Going into today's game in Bloomington, the Michigan Wolverines were without their two of the team's best scorers: Caris LeVert and Derrick Walton, Jr. As a team that is floating around the middle of the Big Ten conference standings, this would have been a big win to jump start a vitally important rest of the season for John Beilein's team.
For Indiana, the Hoosiers were coming off a double-digit loss at Wisconsin. James Blackmon, Jr. returned after sitting out the game in Madison with an ankle injury. Though Indiana has made a justifiable case for an NCAA tournament bid thus far, a loss at home to Michigan would have put the Hoosiers back a step.
Indiana kept a decent lead over Michigan for the majority of the battle, allowing the Wolverines within a possession at some points in the second half. However, it did end up coming down to the wire after Indiana's six straight missed field goals put the Wolverines down by three with 14 seconds on the clock. Michigan had a good look for a corner three but came up short, sealing Indiana's 70-67 victory.
So, what did we learn from today's game in Bloomington?
What We Learned
James Blackmon, Jr. is Vital for Indiana
Although he only scored four points for the Hoosiers in the second half, James Blackmon Jr. was a force to be reckoned with in today's first half, scoring nine points. After sitting out the Wisconsin game with an ankle injury, Blackmon came out shooting .417 from the field with eight rebounds and two assists. Blackmon's quiet second half was evened out by statement performances by Yogi Ferrell and Troy Williams, and with Blackmon, all of the pieces to Indiana's NCAA tournament puzzle look to be fitting into place. Averaging 16.5 points per game, the freshman Indiana native is the second leading scorer among Big Ten freshmen behind Ohio State's D'Angelo Russell.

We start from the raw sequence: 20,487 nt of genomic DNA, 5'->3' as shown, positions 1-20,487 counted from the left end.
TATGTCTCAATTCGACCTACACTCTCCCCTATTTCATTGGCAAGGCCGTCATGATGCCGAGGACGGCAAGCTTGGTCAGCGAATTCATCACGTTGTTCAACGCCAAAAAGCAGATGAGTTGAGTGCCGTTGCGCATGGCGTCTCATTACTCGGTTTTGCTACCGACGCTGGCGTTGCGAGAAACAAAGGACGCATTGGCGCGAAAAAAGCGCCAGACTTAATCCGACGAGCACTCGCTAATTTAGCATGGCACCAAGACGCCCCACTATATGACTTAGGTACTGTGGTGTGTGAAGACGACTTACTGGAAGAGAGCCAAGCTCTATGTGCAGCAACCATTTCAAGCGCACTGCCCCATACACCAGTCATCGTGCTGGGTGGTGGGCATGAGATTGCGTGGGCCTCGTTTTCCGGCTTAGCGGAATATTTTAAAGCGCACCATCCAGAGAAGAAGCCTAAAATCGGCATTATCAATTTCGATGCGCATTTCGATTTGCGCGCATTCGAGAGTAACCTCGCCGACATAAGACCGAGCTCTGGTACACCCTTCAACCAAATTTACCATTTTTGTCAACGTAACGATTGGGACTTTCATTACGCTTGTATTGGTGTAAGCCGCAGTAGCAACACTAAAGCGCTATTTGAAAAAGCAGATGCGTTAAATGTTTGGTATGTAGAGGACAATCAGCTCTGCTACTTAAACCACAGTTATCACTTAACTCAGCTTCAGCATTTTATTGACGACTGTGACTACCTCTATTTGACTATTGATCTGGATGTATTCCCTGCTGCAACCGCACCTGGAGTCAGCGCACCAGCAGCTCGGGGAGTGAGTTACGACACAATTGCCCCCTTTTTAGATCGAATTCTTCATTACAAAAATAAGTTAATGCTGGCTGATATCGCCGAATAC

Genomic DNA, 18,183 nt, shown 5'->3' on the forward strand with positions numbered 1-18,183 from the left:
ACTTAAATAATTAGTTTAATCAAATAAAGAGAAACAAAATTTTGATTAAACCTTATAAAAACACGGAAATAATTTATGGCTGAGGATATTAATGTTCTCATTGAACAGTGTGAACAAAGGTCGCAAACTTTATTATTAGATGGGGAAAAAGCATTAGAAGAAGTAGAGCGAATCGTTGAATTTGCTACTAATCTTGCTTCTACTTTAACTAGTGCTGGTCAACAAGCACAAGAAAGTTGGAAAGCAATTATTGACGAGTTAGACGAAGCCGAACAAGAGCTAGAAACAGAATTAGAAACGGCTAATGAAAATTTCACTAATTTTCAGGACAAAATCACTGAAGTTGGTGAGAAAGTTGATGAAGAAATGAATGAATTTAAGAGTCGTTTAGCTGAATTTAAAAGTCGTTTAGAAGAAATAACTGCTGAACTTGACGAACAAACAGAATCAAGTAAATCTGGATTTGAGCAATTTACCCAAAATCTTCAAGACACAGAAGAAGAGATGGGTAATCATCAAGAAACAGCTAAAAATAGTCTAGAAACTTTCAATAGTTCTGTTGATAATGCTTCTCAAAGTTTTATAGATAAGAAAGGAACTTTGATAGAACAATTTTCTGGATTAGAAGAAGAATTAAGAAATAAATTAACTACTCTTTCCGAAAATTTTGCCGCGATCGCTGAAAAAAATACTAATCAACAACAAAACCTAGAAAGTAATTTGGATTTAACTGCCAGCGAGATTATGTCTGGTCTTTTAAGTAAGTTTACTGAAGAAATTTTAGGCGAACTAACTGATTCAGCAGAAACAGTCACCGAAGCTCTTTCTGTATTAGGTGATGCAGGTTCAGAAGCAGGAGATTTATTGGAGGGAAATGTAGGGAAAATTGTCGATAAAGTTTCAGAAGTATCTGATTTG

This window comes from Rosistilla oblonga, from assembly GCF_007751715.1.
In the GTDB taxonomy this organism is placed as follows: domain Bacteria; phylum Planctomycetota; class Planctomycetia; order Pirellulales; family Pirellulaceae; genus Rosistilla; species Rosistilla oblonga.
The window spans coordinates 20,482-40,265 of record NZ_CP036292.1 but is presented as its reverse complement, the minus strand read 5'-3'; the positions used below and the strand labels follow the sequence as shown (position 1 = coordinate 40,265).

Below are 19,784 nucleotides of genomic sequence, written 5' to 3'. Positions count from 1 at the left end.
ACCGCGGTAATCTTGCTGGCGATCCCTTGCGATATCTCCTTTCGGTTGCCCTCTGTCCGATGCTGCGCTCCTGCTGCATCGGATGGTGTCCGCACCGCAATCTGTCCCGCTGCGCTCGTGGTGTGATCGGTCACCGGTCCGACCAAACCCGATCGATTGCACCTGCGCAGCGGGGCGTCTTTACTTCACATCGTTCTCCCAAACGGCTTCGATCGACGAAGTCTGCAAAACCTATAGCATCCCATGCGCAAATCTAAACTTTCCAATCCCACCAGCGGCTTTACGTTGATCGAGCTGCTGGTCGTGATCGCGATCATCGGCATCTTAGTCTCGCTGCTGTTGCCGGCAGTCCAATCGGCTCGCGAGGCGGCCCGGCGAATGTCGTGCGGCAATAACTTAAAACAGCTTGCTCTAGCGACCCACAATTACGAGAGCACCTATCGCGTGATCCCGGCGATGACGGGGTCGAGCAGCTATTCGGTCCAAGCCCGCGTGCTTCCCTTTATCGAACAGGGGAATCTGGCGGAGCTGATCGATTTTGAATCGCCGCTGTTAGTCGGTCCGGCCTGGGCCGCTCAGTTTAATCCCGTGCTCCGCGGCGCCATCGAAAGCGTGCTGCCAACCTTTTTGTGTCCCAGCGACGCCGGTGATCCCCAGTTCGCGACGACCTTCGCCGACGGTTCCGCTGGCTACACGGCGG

Michigan Needs Defensive Stops
With its top two scorers out with injuries, Ricky Doyle and Zak Irvin stepped up offensively in today's game. Doyle, who averaged six points per game coming in, sunk 15 points for the Wolverines, while Irvin contributed 23, compared to his usual 13.2 points per game. However, it is on the defensive end where Michigan struggled to stop Indiana. The Michigan defense was no match for James Blackmon Jr. and Yogi Ferrell driving in the paint. Had they kept the defense tighter and forced even two or three stops more stops earlier in the game, then this game could have turned out differently. A tighter Michigan defense would have cut the deficit when Michigan had a scoreless streak late in the second half and may have turned the tables on the Wolverines' three point loss.
Indiana's Advantage in Bloomington
Coming off a loss at Wisconsin, Indiana needed a trip home to get back on a winning track. Michigan has not beaten the Hoosiers in Bloomington since 1999. This includes a matchup two years ago when the top ranked Wolverines could not handle Indiana's Victor Oladipo and Cody Zeller. With the tightness of the Big Ten standings coming down to the wire, home court advantage is vital in games like this, and Indiana used its advantage over Michigan to continue its fifteen year streak.
This game could have gone either way, but Michigan's inability to stop Indiana's driving force came back to haunt them in a down to the wire loss in Bloomington, giving the Wolverines their fourth loss in five games. Coming off a loss at Wisconsin, Indiana was happy to be back at home and have James Blackmon Jr. back in its lineup in a race to finish off the season with a trip to the NCAA tournament.